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As the MLB playoffs draw closer, the Cleveland Indians look to be in top form while the Los Angeles Dodgers just keep losing. USA TODAY Sports

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Right around the time the champagne-soaked Washington Nationals mugged for a team photo after clinching their second consecutive National League East title Sunday, Walker Buehler served up a grand slam that clinched the Los Angeles Dodgers’ 15th loss in 16 games.

It was a coincidental pair of events, but it also crystallized the recent fortunes of both teams, and inspires a question unthinkable just days ago.

Are the Dodgers no longer the team to beat in the National League playoffs?

As the Dodgers’ collapse morphs from head-scratching blip to legitimate crisis, it’s almost irrelevant to wonder if they can “find their stride” and return to their 116-win pace of just a couple weeks ago.

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Instead, it seems reasonable to accept that they have been exposed on some level, that their overall resume more resembles that of a rank-and-file playoff squad rather than an indomitable juggernaut.

That brings us to today’s events. Buehler was potentially the hood ornament on this high-octane machine, a top prospect who hits 100 mph on the radar gun and, in a perfect world, might make a potent relief weapon come October.

He joined the Dodgers amid their rest-and-tinker September mode, a privilege afforded a team that built a 21-game lead by Aug. 25.

Sunday, however, the Dodgers had lost nine in a row and trailed the Colorado Rockies 2-0 in the eighth inning when they handed the ball to Buehler.

Not a bad mid-leverage spot for the new kid to make his second major league appearance. Yet Buehler caught the yips, too: A walk, two singles and then a towering grand slam by Mark Reynolds. The previously struggling Rockies had their four-game sweep.

And suddenly, the Dodgers’ division lead is down to nine games. Their lead over the Nationals for best NL record is a mere four games – with a three-game set at Washington next weekend.

And when you consider the relative merits of both those teams – to say nothing of the still-dangerous Chicago Cubs and the Dodgers’ most recent nightmare, the Arizona Diamondbacks – is your money best spent on L.A.?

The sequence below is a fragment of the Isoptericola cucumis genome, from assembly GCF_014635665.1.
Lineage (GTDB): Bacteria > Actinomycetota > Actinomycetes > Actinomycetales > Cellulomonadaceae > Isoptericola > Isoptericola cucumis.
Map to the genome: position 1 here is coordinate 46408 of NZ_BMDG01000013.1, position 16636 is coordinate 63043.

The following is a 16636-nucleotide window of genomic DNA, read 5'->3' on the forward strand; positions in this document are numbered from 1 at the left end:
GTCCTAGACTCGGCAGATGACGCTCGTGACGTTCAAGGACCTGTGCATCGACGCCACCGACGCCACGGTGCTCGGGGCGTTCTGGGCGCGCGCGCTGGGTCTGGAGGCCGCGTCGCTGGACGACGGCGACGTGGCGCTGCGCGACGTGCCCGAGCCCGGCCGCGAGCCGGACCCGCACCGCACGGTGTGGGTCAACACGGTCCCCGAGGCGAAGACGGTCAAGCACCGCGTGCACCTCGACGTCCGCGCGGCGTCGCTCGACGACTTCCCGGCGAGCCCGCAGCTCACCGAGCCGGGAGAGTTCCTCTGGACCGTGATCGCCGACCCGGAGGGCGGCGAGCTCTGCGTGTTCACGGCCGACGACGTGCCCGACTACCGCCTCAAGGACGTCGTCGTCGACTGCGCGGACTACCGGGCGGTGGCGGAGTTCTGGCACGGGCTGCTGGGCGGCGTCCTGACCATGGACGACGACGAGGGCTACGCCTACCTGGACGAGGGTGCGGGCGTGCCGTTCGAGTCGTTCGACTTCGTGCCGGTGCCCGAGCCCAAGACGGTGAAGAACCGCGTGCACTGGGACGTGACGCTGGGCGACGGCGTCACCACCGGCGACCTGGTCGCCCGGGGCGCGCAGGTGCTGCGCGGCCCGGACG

Consider that the Dodgers’ run differential is now down to more mortal +168 – not much better than the Nationals’ +157.

Consider that the Nationals – who have been ravaged by injury and may not have Bryce Harper for their playoff run – haven’t lost more than four consecutive games this season despite near-constant lineup disruption.

And once you get past a Clayton Kershaw-Max Scherzer Game 1 coin flip, who do you like beyond that?

The Nationals’ No. 2 starter, Stephen Strasburg, is rumbling toward the playoffs, with a major league-best 34-inning scoreless streak.

The Dodgers’ No. 2 man….well, just who is their No. 2?

Is it trade deadline darling Yu Darvish? Darvish now has a 5.34 ERA in a half-dozen starts for L.A., and hasn’t made it into the sixth inning since Aug. 16.

Is it first half breakout star Alex Wood? He started 11-0 with a 1.56 ERA, but has a 4.53 second-half ERA, and has seen his strikeout-to-walk ratio nearly cut in half (4.41 to 2.79).

Is it lefty Rich Hill? Arguably the steadiest of this group, Hill’s still striking out more than a batter an inning. But he was erratic a year ago in the postseason, turning in one solid outing against the Cubs but misfiring in a pair of starts against the Nationals.

That’s not unlike the postseason resume of the Nationals’ No. 3 starter, Gio Gonzalez, who has never reached the sixth inning in four career postseason starts. But 2017 has brought the world Peak Gio – he’s going to set career bests in ERA (currently 2.50) and WAR (6.9), and right now looks like a solid playoff No. 3.

Offense? The Nationals have outscored the Dodgers by 67 runs this season, and while most of that advantage was earned as Harper produced MVP-caliber numbers, they’ve nonetheless gone 19-10 since he suffered a severe bone bruise to his left knee in August.

Despite their significant depth, the Dodgers have been largely out of sorts offensively since young sluggers Cody Bellinger and Corey Seager have been felled by ankle and elbow injuries late last month.

Should the Dodgers retain the NL’s best record, they’ll have to beat the Rockies-Diamondbacks wild card survivor in the NLDS. In this 1-15 death march, the Dodgers lost all nine games against Arizona and Colorado; they won’t see either until a season-ending series at Coors Field.

Until then, the conditions are ripe to right themselves: 13 of the Dodgers’ next 16 games are against the Giants, Padres and Phillies.

You could argue that even this stretch doesn’t matter. That maybe the Dodgers would be better served to slip behind the Nationals and avoid Arizona’s Zack Greinke and Robbie Ray, and take their chances with the defending champion Cubs’ uncertain pitching in the NLDS.

Fair enough. But 1-15 is a stretch that’s too ugly to ignore. An aberration, maybe, but also an undeniable piece of the Dodgers’ body of work. As Justin Turner put it after Sunday’s loss, “Right now, we’re the worst team in baseball.”

A World Series run would render all of it a footnote. But as the season-long numbers settle in, that run is looking a lot more complicated.

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